“Specifically, by raising Singapore’s visibility and profile through iconic events and tourism infrastructure, Singapore could become a stronger magnet for global talent. With more global talent relocating to Singapore, our economy would become even more dynamic and be able to continue its move up the value chain.”

This could all be true. However, tourism also comes with a large land footprint for hotels and facilities. It also adds to loads on our infrastructure. And employment in the tourism industry, as should be clearly visible to anyone visiting hotels for weddings or to patronise the amenities, is mostly made up of foreign labour.


Singapore is no longer a stranger to the wider world, and we have a surfeit of hard currency flows given our strong position as a financial centre. Such “intangible benefits” that may arise from any particular sector must be netted in a trade-off calculus at the economy level.

In short, to win at the total economy level, we need not win in every sector. We have to prioritise and that involves ensuring that bureaucratic and policy inertia is held in check.

We need to recalibrate our emphasis on boosting specific sectors with a wider and longer view at the economy level. This may mean performing the novel action of cutting back on niche success in order to succeed at the system level.

Given the non-trivial presence of the public sector as both an economic actor through its policy action and as an employer, shifting gears at the economy level requires the Government to play its part alongside the private economy, not just through the private economy.

As acknowledged in Budget 2013, change is hard. Harder still, is when it has to start from within.

The growth of a quality society

Firms which emphasise profits or market share are the most likely to perform poorly and suffer from short-term thinking, so British economist John Kay argues in his book, Obliquity.

As The Financial Times commented in its review: “Strange as it may seem, overcoming geographic obstacles, winning decisive battles or meeting global business targets are the type of goals often best achieved when pursued indirectly.

“This is the idea of Obliquity. Oblique approaches are most effective in difficult terrain, or where outcomes depend on interactions with other people.”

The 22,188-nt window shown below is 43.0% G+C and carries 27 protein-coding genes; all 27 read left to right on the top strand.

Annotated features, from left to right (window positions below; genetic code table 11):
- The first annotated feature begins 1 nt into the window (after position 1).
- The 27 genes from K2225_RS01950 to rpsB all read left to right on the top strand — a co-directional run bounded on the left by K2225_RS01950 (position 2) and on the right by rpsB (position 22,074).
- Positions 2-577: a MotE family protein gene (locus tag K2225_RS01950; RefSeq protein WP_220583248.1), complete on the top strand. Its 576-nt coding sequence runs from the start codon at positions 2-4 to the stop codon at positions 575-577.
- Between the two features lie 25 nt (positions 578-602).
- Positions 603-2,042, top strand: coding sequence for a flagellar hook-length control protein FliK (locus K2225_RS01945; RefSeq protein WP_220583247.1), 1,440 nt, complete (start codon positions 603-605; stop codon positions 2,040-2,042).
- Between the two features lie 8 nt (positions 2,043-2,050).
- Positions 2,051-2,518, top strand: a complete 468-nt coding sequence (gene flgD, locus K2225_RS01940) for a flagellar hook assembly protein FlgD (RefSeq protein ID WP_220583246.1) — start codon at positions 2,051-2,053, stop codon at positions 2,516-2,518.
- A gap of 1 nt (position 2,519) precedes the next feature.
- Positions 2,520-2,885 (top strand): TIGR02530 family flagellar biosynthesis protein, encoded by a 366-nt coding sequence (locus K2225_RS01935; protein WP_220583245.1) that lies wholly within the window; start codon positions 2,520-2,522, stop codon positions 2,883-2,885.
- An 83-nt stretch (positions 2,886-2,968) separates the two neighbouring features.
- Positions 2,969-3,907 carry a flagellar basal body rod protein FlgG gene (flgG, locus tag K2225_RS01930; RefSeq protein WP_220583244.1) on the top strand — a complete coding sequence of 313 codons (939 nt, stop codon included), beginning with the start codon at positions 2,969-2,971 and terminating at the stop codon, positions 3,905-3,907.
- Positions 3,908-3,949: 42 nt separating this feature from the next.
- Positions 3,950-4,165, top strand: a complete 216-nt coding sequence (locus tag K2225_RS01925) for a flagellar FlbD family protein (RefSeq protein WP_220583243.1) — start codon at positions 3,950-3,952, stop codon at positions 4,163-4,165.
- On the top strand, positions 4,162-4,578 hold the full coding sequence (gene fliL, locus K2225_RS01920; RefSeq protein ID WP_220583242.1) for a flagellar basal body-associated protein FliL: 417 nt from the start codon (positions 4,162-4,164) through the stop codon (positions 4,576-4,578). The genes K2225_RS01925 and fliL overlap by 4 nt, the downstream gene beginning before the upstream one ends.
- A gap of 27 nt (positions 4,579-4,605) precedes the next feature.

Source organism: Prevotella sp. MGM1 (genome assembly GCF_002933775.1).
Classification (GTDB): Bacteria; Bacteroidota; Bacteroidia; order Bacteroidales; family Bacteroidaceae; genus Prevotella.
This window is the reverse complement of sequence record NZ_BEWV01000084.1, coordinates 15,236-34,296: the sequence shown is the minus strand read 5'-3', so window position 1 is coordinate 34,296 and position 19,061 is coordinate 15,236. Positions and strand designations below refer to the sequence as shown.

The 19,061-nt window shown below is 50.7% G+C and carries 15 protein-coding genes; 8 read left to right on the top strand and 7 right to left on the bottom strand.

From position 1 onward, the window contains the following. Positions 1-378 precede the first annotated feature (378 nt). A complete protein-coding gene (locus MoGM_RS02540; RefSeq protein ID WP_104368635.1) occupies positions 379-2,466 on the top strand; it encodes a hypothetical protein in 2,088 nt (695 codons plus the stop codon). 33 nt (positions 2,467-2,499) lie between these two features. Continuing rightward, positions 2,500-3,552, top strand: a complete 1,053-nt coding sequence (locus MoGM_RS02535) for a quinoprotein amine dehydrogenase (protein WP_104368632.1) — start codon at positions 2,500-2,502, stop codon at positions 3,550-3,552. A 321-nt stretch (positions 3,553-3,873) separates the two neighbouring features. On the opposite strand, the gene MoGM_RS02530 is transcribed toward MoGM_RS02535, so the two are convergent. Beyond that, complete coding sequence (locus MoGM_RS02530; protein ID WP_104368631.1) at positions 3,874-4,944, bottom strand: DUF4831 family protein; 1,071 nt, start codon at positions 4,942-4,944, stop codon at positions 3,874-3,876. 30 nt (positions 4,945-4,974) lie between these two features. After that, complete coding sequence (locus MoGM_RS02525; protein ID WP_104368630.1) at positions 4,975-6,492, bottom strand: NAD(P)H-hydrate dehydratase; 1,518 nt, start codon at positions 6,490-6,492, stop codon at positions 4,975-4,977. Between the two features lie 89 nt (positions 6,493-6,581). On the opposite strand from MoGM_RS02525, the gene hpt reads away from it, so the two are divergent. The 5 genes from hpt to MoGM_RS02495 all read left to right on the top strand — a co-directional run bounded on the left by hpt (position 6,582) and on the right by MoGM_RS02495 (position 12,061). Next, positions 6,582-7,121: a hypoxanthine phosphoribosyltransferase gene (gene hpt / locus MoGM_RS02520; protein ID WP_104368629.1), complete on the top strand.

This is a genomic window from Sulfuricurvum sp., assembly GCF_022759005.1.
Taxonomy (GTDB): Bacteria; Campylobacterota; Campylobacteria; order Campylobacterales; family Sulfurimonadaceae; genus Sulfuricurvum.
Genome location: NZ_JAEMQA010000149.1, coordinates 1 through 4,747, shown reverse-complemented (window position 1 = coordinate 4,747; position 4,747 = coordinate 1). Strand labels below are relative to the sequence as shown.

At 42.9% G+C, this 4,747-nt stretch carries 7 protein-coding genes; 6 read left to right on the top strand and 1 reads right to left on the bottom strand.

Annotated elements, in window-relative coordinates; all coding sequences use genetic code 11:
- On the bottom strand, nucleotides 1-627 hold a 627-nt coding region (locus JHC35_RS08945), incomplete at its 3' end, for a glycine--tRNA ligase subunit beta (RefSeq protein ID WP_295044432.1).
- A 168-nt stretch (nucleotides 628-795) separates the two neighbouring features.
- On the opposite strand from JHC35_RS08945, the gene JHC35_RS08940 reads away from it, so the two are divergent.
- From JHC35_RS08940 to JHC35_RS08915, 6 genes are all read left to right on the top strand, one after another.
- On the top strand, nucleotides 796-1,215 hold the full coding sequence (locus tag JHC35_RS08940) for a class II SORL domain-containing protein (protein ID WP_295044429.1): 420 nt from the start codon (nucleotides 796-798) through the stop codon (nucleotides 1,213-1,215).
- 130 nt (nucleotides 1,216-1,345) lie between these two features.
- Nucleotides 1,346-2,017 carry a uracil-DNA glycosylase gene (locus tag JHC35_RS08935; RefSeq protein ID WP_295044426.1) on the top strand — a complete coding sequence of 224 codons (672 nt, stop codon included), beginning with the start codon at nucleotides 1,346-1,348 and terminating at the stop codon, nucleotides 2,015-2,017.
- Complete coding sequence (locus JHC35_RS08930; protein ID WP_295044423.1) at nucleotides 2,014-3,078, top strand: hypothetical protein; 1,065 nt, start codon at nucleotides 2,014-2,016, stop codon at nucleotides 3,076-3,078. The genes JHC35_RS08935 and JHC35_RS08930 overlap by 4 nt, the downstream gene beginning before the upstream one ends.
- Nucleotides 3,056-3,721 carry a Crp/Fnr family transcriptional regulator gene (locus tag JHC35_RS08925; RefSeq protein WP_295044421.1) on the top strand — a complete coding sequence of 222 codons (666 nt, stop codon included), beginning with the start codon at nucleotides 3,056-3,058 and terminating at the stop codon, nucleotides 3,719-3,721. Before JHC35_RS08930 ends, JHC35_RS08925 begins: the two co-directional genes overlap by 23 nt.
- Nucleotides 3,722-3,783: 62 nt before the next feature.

Kay argues that when it comes to complex problems, we often do not know about the nature of our problems to introduce effective direct action solutions. Indeed, we often misdiagnose causation, and this is not made better by simplification of reality in the developing of models or viewing problems through cultural frameworks.

I earlier made the case for an IES sector — Ideas, Entrepreneurs and Start-Ups. The challenge is that we cannot simply expect a random unit of labour to become an active IES participant. That process is a generational one — and is wrapped up within a spectrum of dimensions which have no easy answers, such as how to boost the total fertility rate to maximise each generation’s creative potentia.

In this final part of the series, I argue that to sustain quality growth over time, we must find ways to grow the quality of our society.

We should supplement short-term direct attacks to achieving economic success, with longer term indirect strategies to populate the IES sector with creative minds bursting with innovation, and enlightened risk takers to start future global brands here.


Until fairly recently, the Government has seen social policies, other than education, as a cost and not an investment. This was probably for four reasons.

First has been a rigid adherence to the principles of self-reliance and the family as the first line of support. This meant that the individual and his or her family should bear the greater share of the burden to meet their social needs. The State did its best to be the source of last resort for assistance.

Second, the principle of meritocracy fed into a larger framework of belief that it was fair that the best accrued the most gains, and it was not fair to unduly socialise collective costs for the rest at the former’s expense. Over the past two decades, the top income tax rate has fallen almost by half, while regressive taxation such as the Goods and Services Tax has been introduced and increased over the same period.

Third has been the difficulty in showing a positive cause-and-effect correlation in social support systems. In other words, it was difficult to demonstrate that boosting social safety nets lead to positive results that out-sized dollar expenditure. This was very much due to a mindset that perceived social safety nets as welfare, rather than as a means to generate human capital.

Fourth, there was an over-dependency in the use of the price mechanism to achieve policy aims.

An example would be financial incentive-driven marriage and procreation packages, where the underlying assumption is that at some point, a clearing price would be reached where individuals would decide to get married and have babies. The evidence of unrelenting decline in TFR failed to deter this mode of thinking.


However, if we were to switch mindsets to view the public finance of social policies and social safety nets as investments rather than costs, we could end up with different outcomes.

We have the examples of Finland and its neighbouring Scandinavian countries as examples. These have been exhaustively studied and discussed by our policy-makers so the lessons of investing in social capital are not unknown to us, nor are the dangers of fiscal irresponsibility of many Western European countries with welfare systems.